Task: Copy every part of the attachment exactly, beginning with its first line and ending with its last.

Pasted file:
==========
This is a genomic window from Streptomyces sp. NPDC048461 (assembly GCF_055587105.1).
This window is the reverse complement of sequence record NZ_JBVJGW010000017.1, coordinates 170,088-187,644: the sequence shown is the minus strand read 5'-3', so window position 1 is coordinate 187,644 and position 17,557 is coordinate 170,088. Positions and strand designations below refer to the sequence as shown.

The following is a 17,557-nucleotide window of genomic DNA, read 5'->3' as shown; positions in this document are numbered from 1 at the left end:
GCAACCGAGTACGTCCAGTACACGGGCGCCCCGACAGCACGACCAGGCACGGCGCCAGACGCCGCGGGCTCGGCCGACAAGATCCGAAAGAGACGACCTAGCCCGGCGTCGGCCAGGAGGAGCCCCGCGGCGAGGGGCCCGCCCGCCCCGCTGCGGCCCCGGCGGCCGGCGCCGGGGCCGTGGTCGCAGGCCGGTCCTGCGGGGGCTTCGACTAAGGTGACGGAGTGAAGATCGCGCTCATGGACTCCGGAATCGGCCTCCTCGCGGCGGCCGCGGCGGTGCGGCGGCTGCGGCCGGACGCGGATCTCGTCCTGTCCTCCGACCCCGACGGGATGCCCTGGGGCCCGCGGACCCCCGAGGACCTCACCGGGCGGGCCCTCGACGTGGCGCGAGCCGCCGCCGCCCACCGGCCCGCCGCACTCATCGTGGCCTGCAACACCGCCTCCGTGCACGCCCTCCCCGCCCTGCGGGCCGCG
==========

This is a genomic window from Streptomyces sp. NPDC048461 (assembly GCF_055587105.1).
This window is the reverse complement of sequence record NZ_JBVJGW010000017.1, coordinates 170,088-187,644: the sequence shown is the minus strand read 5'-3', so window position 1 is coordinate 187,644 and position 17,557 is coordinate 170,088. Positions and strand designations below refer to the sequence as shown.

The following is a 17,557-nucleotide window of genomic DNA, read 5'->3' as shown; positions in this document are numbered from 1 at the left end:
GCAACCGAGTACGTCCAGTACACGGGCGCCCCGACAGCACGACCAGGCACGGCGCCAGACGCCGCGGGCTCGGCCGACAAGATCCGAAAGAGACGACCTAGCCCGGCGTCGGCCAGGAGGAGCCCCGCGGCGAGGGGCCCGCCCGCCCCGCTGCGGCCCCGGCGGCCGGCGCCGGGGCCGTGGTCGCAGGCCGGTCCTGCGGGGGCTTCGACTAAGGTGACGGAGTGAAGATCGCGCTCATGGACTCCGGAATCGGCCTCCTCGCGGCGGCCGCGGCGGTGCGGCGGCTGCGGCCGGACGCGGATCTCGTCCTGTCCTCCGACCCCGACGGGATGCCCTGGGGCCCGCGGACCCCCGAGGACCTCACCGGGCGGGCCCTCGACGTGGCGCGAGCCGCCGCCGCCCACCGGCCCGCCGCACTCATCGTGGCCTGCAACACCGCCTCCGTGCACGCCCTCCCCGCCCTGCGGGCCGCG